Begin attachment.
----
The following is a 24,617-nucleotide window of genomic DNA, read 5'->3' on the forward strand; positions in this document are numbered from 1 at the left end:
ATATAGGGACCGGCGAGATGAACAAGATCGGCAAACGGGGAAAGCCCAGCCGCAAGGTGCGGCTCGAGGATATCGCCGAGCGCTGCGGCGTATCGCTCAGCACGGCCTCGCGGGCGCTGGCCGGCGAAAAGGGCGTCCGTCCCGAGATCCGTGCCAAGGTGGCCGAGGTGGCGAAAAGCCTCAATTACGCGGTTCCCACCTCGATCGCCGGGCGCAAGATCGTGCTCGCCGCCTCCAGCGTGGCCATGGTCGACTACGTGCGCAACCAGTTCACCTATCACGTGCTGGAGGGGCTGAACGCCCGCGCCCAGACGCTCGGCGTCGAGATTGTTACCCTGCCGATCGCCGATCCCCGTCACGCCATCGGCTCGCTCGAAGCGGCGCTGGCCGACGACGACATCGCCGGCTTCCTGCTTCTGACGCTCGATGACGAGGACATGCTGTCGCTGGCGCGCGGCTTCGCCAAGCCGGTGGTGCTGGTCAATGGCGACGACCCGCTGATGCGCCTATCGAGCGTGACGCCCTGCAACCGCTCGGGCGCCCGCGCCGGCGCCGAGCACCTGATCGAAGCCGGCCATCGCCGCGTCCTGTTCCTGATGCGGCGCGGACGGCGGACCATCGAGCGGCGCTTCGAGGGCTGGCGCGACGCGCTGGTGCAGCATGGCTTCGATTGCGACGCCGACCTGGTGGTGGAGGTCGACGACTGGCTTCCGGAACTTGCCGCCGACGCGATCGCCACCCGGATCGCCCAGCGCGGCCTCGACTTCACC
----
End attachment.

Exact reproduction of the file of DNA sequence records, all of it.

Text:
The following is a 24,617-nucleotide window of genomic DNA, read 5'->3' on the forward strand; positions in this document are numbered from 1 at the left end:
ATATAGGGACCGGCGAGATGAACAAGATCGGCAAACGGGGAAAGCCCAGCCGCAAGGTGCGGCTCGAGGATATCGCCGAGCGCTGCGGCGTATCGCTCAGCACGGCCTCGCGGGCGCTGGCCGGCGAAAAGGGCGTCCGTCCCGAGATCCGTGCCAAGGTGGCCGAGGTGGCGAAAAGCCTCAATTACGCGGTTCCCACCTCGATCGCCGGGCGCAAGATCGTGCTCGCCGCCTCCAGCGTGGCCATGGTCGACTACGTGCGCAACCAGTTCACCTATCACGTGCTGGAGGGGCTGAACGCCCGCGCCCAGACGCTCGGCGTCGAGATTGTTACCCTGCCGATCGCCGATCCCCGTCACGCCATCGGCTCGCTCGAAGCGGCGCTGGCCGACGACGACATCGCCGGCTTCCTGCTTCTGACGCTCGATGACGAGGACATGCTGTCGCTGGCGCGCGGCTTCGCCAAGCCGGTGGTGCTGGTCAATGGCGACGACCCGCTGATGCGCCTATCGAGCGTGACGCCCTGCAACCGCTCGGGCGCCCGCGCCGGCGCCGAGCACCTGATCGAAGCCGGCCATCGCCGCGTCCTGTTCCTGATGCGGCGCGGACGGCGGACCATCGAGCGGCGCTTCGAGGGCTGGCGCGACGCGCTGGTGCAGCATGGCTTCGATTGCGACGCCGACCTGGTGGTGGAGGTCGACGACTGGCTTCCGGAACTTGCCGCCGACGCGATCGCCACCCGGATCGCCCAGCGCGGCCTCGACTTCACC